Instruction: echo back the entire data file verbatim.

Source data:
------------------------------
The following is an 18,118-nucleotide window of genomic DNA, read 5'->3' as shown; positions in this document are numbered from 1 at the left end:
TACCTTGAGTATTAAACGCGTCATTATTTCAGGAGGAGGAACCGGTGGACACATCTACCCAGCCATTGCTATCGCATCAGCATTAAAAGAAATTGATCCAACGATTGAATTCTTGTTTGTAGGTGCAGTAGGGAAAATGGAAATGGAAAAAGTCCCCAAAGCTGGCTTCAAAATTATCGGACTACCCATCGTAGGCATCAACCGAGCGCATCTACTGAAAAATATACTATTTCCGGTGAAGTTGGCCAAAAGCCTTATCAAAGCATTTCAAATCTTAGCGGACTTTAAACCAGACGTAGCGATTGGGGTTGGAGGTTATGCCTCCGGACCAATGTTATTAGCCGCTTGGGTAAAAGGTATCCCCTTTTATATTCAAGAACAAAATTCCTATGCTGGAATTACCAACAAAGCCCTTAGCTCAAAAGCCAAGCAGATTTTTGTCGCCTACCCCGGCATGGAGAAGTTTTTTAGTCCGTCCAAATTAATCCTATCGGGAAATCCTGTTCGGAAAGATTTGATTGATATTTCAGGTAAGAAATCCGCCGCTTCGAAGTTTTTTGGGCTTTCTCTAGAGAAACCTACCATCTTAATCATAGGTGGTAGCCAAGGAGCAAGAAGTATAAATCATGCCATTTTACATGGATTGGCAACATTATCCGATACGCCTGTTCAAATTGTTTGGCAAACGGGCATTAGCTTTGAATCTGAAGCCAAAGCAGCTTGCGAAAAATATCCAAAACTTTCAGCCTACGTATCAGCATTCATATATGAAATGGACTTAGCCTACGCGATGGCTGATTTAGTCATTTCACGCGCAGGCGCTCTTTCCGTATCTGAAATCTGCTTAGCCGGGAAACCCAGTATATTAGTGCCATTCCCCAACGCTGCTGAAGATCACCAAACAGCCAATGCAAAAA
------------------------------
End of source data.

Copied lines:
The following is an 18,118-nucleotide window of genomic DNA, read 5'->3' as shown; positions in this document are numbered from 1 at the left end:
TACCTTGAGTATTAAACGCGTCATTATTTCAGGAGGAGGAACCGGTGGACACATCTACCCAGCCATTGCTATCGCATCAGCATTAAAAGAAATTGATCCAACGATTGAATTCTTGTTTGTAGGTGCAGTAGGGAAAATGGAAATGGAAAAAGTCCCCAAAGCTGGCTTCAAAATTATCGGACTACCCATCGTAGGCATCAACCGAGCGCATCTACTGAAAAATATACTATTTCCGGTGAAGTTGGCCAAAAGCCTTATCAAAGCATTTCAAATCTTAGCGGACTTTAAACCAGACGTAGCGATTGGGGTTGGAGGTTATGCCTCCGGACCAATGTTATTAGCCGCTTGGGTAAAAGGTATCCCCTTTTATATTCAAGAACAAAATTCCTATGCTGGAATTACCAACAAAGCCCTTAGCTCAAAAGCCAAGCAGATTTTTGTCGCCTACCCCGGCATGGAGAAGTTTTTTAGTCCGTCCAAATTAATCCTATCGGGAAATCCTGTTCGGAAAGATTTGATTGATATTTCAGGTAAGAAATCCGCCGCTTCGAAGTTTTTTGGGCTTTCTCTAGAGAAACCTACCATCTTAATCATAGGTGGTAGCCAAGGAGCAAGAAGTATAAATCATGCCATTTTACATGGATTGGCAACATTATCCGATACGCCTGTTCAAATTGTTTGGCAAACGGGCATTAGCTTTGAATCTGAAGCCAAAGCAGCTTGCGAAAAATATCCAAAACTTTCAGCCTACGTATCAGCATTCATATATGAAATGGACTTAGCCTACGCGATGGCTGATTTAGTCATTTCACGCGCAGGCGCTCTTTCCGTATCTGAAATCTGCTTAGCCGGGAAACCCAGTATATTAGTGCCATTCCCCAACGCTGCTGAAGATCACCAAACAGCCAATGCAAAAA